Speaking further on the issue, the Minister of Foreign Affairs said: "I did not unilaterally appoint Abdullah Dunbar. We have a Foreign Affairs Commission that reviewed his dossier and recommended him for re-assignment. It was based on that recommendation that we asked him to return to Washington, D.C. If Dunbar has to be re-called for whatever reason, I should be informed and should be the one to write the letter of recall. Liberia is the oldest country in Africa and we should know better than fall into these petty confusions."

The confusion seems to be far from over. However, until the Minister of Foreign Affairs sends a new letter of "clarification", Aaron Kollie will be acting as Chargé d’Affairs, at least as far as the US Department of State, the Secret Service and contractors are concerned. Contractors resumed work and are about to complete renovation on government properties on Fulton and Colorado streets.

Regarding the ECOWAS conference, the Minister said that the Ghanaian President, Mr. John Kufuor has been asked by his peers to hold on as Chairman for another year. "This is to ensure continuity and allow him to continue the work he has begun to resolve the conflicts in Cote d’Ivoire and Liberia." The Minister said that Liberian issues dominated the talks and hoped that commitments made by the international commitment, with the support of ECOWAS, will bring lasting peace and stability into the region. Asked if Liberia and Nigeria held talks regarding the fate of Charles Taylor during the Summit, Mr. Nimley said, "Not official talks but we had informal discussions because it is an important matter as far the peace process is concerned."

The Liberian Foreign Minister said that ECOWAS would only achieve its objectives if it were allowed to go from a political theory to practical implementation of the protocols signed in the 1970s, when the organization was founded. "For example, nations of the region should not let their territories be used to destabilize other countries. This must however go hand in hand with the free movement of people and goods across borders," said the Minister. He emphasized also that Liberia is benefiting from a rare opportunity at the present. "There is a lot of goodwill out there in the international community for Liberia and most important from the United States, the United Nations and the European Union. Lots of people are ready to help us and we must not waste this opportunity."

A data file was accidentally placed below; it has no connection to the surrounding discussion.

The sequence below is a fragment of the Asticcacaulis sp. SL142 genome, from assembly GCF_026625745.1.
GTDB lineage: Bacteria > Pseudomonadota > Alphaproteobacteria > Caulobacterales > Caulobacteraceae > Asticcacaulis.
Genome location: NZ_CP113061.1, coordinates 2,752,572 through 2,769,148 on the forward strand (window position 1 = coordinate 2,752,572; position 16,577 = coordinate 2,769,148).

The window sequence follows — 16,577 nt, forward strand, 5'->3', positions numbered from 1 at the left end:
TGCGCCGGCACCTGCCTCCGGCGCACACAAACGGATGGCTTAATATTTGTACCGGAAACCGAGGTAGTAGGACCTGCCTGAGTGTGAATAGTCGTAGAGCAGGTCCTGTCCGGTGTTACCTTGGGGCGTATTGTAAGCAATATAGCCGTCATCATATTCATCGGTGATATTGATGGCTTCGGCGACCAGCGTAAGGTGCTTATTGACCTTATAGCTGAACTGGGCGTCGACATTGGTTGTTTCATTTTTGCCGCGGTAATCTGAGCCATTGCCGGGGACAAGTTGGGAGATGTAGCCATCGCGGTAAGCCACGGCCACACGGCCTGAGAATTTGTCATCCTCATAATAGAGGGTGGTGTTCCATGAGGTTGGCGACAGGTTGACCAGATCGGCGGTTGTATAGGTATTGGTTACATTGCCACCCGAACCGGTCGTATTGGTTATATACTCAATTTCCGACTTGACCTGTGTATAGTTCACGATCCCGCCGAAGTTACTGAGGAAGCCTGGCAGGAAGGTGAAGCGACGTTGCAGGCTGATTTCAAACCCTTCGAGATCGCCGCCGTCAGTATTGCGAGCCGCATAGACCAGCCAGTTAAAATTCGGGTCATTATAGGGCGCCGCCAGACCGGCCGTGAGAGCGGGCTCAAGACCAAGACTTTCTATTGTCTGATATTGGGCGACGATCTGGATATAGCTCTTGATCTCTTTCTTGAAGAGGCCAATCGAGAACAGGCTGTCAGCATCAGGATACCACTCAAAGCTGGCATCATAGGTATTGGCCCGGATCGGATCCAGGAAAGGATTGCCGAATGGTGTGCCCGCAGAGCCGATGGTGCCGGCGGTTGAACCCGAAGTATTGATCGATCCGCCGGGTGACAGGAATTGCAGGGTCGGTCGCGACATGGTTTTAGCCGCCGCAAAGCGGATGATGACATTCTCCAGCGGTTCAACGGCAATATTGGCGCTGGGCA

The Minister said he would soon be on his way to the US, leading an advance team for the upcoming Donors meeting, scheduled to be held early February 2004 in New York, and co-sponsored by the US government, the World Bank and the United Nations. The UN Secretary General Kofi Annan and US Secretary of State Collin Powell will chair the conference. Transitional Government Chairman Gyude Bryant is also expected to attend, heading a team of technocrats to make a case for Liberia reconstruction.

Related Articles:
Confusion in Washington: Who Runs the Liberian Embassy? (Part II)

Who is the Lawful Chargé d’Affaires at the Liberian Embassy in Washington, DC?
Confusion in Washington: Who Runs the Liberian Embassy?